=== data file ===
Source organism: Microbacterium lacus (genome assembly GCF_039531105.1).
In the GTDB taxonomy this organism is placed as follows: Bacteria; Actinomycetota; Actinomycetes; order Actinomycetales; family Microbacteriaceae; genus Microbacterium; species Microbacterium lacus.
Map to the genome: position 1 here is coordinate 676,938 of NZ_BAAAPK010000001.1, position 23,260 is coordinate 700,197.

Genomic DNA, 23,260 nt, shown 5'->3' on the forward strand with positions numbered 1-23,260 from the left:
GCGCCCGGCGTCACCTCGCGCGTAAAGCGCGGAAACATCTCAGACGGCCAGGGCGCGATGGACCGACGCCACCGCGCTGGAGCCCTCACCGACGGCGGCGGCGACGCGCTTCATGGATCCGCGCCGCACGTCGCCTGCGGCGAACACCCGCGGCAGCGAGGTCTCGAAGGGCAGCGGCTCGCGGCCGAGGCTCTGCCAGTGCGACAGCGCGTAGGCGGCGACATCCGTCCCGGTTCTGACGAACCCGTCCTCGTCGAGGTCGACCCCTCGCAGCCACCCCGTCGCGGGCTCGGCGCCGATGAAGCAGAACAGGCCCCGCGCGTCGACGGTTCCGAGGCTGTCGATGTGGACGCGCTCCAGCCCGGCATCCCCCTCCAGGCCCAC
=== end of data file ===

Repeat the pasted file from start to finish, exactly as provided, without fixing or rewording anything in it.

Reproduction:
Source organism: Microbacterium lacus (genome assembly GCF_039531105.1).
In the GTDB taxonomy this organism is placed as follows: Bacteria; Actinomycetota; Actinomycetes; order Actinomycetales; family Microbacteriaceae; genus Microbacterium; species Microbacterium lacus.
Map to the genome: position 1 here is coordinate 676,938 of NZ_BAAAPK010000001.1, position 23,260 is coordinate 700,197.

Genomic DNA, 23,260 nt, shown 5'->3' on the forward strand with positions numbered 1-23,260 from the left:
GCGCCCGGCGTCACCTCGCGCGTAAAGCGCGGAAACATCTCAGACGGCCAGGGCGCGATGGACCGACGCCACCGCGCTGGAGCCCTCACCGACGGCGGCGGCGACGCGCTTCATGGATCCGCGCCGCACGTCGCCTGCGGCGAACACCCGCGGCAGCGAGGTCTCGAAGGGCAGCGGCTCGCGGCCGAGGCTCTGCCAGTGCGACAGCGCGTAGGCGGCGACATCCGTCCCGGTTCTGACGAACCCGTCCTCGTCGAGGTCGACCCCTCGCAGCCACCCCGTCGCGGGCTCGGCGCCGATGAAGCAGAACAGGCCCCGCGCGTCGACGGTTCCGAGGCTGTCGATGTGGACGCGCTCCAGCCCGGCATCCCCCTCCAGGCCCAC